One painting I liked was a real flower on a painting of a present. It looked like a Jackson Pollock. Alisha told me her friend Nichole MacDonald had created it. When Nichole showed up, we talked a little about art. She had a lot of interesting stories about a variety of topics. But I'd had a migraine that morning, and my medication had me in a funk. I wasn't taking notes. I just hoped I'd remember stuff as I sat down to write this. Unfortunately, I can't remember a thing she told me.
Looking at her painting reminded me of a recent story where a woman bought a Jackson Pollock painting at a thrift store for $5. It didn't fit in the trailer she lived in, so she left it outside. Someone saw it and thought it might be a Pollock. It was. She then sold it for millions. Her neighbor was mad, since it was given to her as a gift. She didn't like the painting and had returned it to her friend. The moral: Never look a gift horse in the mouth. And never give a bad painting back without first going onto eBay.
I suggested that if we wrote some famous artists' names in the corners of some of this bad art, it would quickly be considered good art. I've said for years that abstract art was just a big sham.
One of the guys who helped get this event going was Jamie Bacher. He and Alisha hit many garage sales in order to get some of the paintings. I heard Jamie telling one guy, "I love fish. But not in art. Fish in an aquarium are nice. Fish on my plate at dinner. But I don't like fish in art." The painting he was looking at was bad. I also found out that this art show was originally going to be at Jamie's place, but they didn't think they'd have enough room. So they had it at the Actors Alliance on Adams Avenue. They were charged $15 an hour.
There was a donkey picture that said "5 pesos an ass." I also saw a poster of a bullfighter getting struck by a horn that was an advertisement for a hotel chain. They actually bought that from the hotel for $5.
There were two pairs of jeans with paint all over them. Someone told me, "Those were my friend's. He actually wore those to work, and that's how they got that way."
As I was looking at the jeans two guys passed me. One said, "I might buy those if I knew the size. I want to make sure they'd fit." His friend said, "Did you see that painting of Jesus blessing the semi? Maybe the trucker was on a mission from God."
I saw a few plastic masks on the wall. I asked Alisha about them. She said, "They were at the 99 cent store, but I talked them down to 50 cents."
I went outside to smoke a cigar and was talking about movies with some guys. One of them had just gotten back from England, where he saw Christian Slater in a stage production of One Flew over the Cuckoo's Nest. The next day, I read in the paper that Slater's bodyguard was stabbed by a crazy fan after one of the performances.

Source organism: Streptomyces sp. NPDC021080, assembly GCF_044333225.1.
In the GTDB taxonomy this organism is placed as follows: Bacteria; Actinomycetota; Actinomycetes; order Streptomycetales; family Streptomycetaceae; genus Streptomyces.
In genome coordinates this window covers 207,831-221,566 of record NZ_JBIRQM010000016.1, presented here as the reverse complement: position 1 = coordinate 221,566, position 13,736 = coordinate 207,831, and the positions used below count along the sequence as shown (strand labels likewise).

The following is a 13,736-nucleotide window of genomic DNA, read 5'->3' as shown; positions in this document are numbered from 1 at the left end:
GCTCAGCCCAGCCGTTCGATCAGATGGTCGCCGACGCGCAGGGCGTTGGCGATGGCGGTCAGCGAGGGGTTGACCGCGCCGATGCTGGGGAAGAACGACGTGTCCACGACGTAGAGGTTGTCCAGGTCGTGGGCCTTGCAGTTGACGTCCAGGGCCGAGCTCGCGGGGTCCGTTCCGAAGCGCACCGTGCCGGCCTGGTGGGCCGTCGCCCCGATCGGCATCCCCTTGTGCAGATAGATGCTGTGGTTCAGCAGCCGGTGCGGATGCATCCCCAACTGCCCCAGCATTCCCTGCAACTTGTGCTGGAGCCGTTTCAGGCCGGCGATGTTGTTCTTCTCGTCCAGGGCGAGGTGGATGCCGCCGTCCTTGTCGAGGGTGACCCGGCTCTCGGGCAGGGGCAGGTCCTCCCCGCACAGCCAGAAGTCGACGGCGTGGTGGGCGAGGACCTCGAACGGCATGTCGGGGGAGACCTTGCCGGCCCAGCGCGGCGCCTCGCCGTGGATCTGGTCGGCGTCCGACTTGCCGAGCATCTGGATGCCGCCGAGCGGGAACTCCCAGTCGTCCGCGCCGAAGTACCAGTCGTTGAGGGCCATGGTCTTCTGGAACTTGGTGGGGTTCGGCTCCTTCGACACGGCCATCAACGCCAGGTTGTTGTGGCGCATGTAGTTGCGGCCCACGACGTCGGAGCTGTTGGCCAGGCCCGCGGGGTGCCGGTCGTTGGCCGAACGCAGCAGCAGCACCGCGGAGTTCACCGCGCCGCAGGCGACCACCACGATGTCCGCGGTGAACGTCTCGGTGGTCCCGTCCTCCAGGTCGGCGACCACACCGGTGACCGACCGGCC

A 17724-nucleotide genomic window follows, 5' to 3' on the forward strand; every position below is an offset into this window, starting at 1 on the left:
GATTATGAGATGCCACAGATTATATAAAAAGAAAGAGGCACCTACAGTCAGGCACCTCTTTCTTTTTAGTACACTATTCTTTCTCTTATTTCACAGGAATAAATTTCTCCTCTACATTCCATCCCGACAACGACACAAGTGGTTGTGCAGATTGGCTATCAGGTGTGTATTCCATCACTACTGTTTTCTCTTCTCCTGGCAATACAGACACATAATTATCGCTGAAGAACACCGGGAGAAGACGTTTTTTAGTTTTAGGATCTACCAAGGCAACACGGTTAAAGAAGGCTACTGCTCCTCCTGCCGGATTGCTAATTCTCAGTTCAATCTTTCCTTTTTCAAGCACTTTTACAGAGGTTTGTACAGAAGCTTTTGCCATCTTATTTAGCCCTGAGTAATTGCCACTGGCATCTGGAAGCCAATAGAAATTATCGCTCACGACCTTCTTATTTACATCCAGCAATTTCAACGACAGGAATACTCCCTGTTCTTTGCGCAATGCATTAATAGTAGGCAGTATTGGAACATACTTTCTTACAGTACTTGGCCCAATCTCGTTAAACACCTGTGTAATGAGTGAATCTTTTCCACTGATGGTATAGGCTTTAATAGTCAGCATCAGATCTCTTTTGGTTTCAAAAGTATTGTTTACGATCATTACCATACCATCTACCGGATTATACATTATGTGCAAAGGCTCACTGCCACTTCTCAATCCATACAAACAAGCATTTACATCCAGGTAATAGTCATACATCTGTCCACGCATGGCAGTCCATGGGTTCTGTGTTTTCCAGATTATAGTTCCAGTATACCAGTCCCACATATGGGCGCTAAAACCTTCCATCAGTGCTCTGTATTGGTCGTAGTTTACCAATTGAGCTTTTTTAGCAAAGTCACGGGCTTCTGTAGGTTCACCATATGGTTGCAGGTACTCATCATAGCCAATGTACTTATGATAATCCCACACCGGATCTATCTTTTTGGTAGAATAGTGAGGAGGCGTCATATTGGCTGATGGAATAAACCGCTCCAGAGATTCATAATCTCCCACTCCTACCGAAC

A few people were going to the Ould Sod down the street for a beer. We were drinking wine (and I kept wondering if the cops driving by would do anything), but we decided to also head over to the Sod. I felt bad for Jamie and Alisha and everyone else who had to take everything down and clean up the place.
A lady named Sara who I met at the party told me she was the karaoke queen of Texas. She actually won that title in a competition. I asked what was the prize and was told, "A $75 bar tab." I got to hear her sing "Hit Me with Your Best Shot" before going home.
I went to the gallery for the actual bad art show weeks later. It was in North Park at the Acoustic Expressions store on University. It's a music store with a big warehouse area. They donated the space.
Alisha said, "Let me show you a few of the new pieces we got." One was a naked woman eating an apple painted onto a mirror. Alisha laughed and said, "You missed our live auction. We had a broken Slinky that didn't have any bids. Once we started the live auction, there was a small bidding war. It started at a dollar, and two people were going back and forth. It ended up selling for $10."
Later I saw the girl walking around with this tangled mess. I said, "What are you going to do with it? Are you going to try to fix it? Are you going to display it somewhere?" She just laughed.
Alisha spotted an ugly jug and decided that since it didn't have any bids, she'd do a live auction. It was a yellowish color, with pearls around it. Alisha said, "Who knows? These could be real pearls. And the person at the thrift store who sold it to me told me it was on the set of That '70s Show. It was an episode that never ran." Everyone laughed. A woman bought it for $19. Alisha said, "Maybe I should take the price tag off it so you don't know how bad you got screwed."
I was told they had gone to garage sales that morning to look for Christmas lights to hang up. They ended up finding boxes of lights for $6. They also found a homemade lamp composed of different pieces of bent-up metal. Colin, one of the guys I talked movies with at the last party, told me, "It was embarrassing, because the woman who made this lamp was selling it to us. We didn't want to tell her it was for a bad art show."